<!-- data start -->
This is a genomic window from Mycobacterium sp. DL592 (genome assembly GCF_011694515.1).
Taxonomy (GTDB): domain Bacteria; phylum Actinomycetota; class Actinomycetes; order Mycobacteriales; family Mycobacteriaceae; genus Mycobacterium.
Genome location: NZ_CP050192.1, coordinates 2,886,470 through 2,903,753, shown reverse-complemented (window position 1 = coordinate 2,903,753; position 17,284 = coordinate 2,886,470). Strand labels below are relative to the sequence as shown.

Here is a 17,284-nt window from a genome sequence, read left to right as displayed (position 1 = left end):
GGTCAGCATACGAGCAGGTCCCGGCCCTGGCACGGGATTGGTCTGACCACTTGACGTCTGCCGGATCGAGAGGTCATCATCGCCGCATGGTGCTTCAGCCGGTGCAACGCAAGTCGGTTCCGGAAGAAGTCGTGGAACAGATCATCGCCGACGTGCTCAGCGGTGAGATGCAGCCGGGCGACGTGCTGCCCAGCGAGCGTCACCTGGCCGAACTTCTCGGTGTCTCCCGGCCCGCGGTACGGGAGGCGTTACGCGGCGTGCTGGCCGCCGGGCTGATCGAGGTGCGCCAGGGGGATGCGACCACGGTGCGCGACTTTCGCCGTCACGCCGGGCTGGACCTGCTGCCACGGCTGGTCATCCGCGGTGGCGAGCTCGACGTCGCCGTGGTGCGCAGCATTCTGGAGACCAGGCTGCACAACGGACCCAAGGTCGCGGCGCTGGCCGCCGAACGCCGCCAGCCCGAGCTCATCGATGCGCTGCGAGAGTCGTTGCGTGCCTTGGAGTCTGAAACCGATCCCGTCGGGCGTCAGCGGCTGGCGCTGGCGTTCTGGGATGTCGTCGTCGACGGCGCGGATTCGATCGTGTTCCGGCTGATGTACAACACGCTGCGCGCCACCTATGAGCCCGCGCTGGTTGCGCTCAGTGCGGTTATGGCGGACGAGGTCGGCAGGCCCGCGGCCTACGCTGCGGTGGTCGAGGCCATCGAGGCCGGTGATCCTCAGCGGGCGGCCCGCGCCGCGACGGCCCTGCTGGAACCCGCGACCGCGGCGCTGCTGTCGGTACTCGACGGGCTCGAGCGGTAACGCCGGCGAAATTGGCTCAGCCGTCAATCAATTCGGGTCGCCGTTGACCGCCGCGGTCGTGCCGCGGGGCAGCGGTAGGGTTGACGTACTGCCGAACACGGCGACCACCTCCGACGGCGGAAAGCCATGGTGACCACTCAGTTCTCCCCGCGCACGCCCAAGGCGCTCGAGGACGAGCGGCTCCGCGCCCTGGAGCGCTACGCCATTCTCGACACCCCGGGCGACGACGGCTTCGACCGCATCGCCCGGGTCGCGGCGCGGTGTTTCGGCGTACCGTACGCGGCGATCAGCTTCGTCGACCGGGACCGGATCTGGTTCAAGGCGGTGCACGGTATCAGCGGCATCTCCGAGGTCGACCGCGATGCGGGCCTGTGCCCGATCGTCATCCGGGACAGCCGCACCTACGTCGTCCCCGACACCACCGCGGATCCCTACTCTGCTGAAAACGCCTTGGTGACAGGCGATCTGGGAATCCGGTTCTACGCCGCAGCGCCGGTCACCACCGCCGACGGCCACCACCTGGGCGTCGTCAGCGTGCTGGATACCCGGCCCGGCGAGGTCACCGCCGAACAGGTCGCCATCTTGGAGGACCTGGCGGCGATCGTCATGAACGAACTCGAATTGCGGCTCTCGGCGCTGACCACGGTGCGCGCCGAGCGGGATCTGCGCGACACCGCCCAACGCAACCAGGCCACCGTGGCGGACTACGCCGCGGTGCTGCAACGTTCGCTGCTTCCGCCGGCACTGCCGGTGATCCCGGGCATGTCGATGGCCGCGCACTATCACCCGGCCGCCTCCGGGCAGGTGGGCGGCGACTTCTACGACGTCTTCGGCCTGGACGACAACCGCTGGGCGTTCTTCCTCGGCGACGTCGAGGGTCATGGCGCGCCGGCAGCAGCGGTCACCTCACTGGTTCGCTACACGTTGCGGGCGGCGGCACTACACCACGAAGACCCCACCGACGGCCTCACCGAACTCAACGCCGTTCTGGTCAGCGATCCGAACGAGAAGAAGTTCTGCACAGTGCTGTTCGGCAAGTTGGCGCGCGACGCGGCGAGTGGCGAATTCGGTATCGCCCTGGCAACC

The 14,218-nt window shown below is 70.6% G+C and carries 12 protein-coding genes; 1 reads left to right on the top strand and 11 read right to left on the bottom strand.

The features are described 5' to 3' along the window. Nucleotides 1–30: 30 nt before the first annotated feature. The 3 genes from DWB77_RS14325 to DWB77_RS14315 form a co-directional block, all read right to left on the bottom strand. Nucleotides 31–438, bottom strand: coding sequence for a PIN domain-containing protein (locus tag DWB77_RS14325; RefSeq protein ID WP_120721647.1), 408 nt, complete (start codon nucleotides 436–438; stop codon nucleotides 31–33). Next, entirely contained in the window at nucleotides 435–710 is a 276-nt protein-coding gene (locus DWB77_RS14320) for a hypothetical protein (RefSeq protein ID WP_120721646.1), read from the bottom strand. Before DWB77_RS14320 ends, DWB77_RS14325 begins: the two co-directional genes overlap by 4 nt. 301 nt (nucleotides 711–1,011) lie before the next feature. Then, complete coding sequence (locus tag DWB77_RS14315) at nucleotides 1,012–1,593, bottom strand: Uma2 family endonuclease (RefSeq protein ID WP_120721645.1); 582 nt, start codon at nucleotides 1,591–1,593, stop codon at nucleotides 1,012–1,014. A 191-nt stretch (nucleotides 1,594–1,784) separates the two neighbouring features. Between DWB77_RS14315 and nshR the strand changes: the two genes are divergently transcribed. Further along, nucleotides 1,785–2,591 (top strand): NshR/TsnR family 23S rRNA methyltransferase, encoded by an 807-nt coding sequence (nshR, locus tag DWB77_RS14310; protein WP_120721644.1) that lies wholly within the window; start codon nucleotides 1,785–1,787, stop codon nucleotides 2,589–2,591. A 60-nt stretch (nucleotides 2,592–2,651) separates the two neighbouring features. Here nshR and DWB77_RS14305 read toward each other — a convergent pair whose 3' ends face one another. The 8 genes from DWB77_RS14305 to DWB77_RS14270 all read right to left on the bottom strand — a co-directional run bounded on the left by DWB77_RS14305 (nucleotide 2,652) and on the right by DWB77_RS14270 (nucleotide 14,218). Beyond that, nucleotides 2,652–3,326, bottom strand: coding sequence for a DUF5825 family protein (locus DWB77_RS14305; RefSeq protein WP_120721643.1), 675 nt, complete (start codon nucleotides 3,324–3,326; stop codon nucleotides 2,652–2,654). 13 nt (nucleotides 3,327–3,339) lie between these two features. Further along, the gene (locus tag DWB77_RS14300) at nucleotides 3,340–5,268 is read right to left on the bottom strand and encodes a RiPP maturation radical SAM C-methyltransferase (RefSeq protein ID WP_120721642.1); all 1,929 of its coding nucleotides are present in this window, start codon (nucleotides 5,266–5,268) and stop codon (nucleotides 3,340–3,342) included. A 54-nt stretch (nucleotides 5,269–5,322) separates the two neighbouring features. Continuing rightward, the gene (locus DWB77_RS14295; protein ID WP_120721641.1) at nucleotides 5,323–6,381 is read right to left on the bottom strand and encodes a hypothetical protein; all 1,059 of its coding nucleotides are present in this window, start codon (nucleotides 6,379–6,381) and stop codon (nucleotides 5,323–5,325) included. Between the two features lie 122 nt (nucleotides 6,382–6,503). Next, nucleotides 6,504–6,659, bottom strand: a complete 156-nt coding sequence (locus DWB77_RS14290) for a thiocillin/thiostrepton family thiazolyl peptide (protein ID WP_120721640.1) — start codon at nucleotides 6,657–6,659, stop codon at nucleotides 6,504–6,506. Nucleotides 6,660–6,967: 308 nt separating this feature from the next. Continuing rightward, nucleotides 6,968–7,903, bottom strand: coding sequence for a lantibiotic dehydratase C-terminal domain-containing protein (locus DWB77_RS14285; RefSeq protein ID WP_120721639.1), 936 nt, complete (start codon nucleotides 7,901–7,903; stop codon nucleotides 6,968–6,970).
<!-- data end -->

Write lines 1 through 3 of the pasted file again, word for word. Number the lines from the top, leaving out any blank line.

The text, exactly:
This is a genomic window from Mycobacterium sp. DL592 (genome assembly GCF_011694515.1).
Taxonomy (GTDB): domain Bacteria; phylum Actinomycetota; class Actinomycetes; order Mycobacteriales; family Mycobacteriaceae; genus Mycobacterium.
Genome location: NZ_CP050192.1, coordinates 2,886,470 through 2,903,753, shown reverse-complemented (window position 1 = coordinate 2,903,753; position 17,284 = coordinate 2,886,470). Strand labels below are relative to the sequence as shown.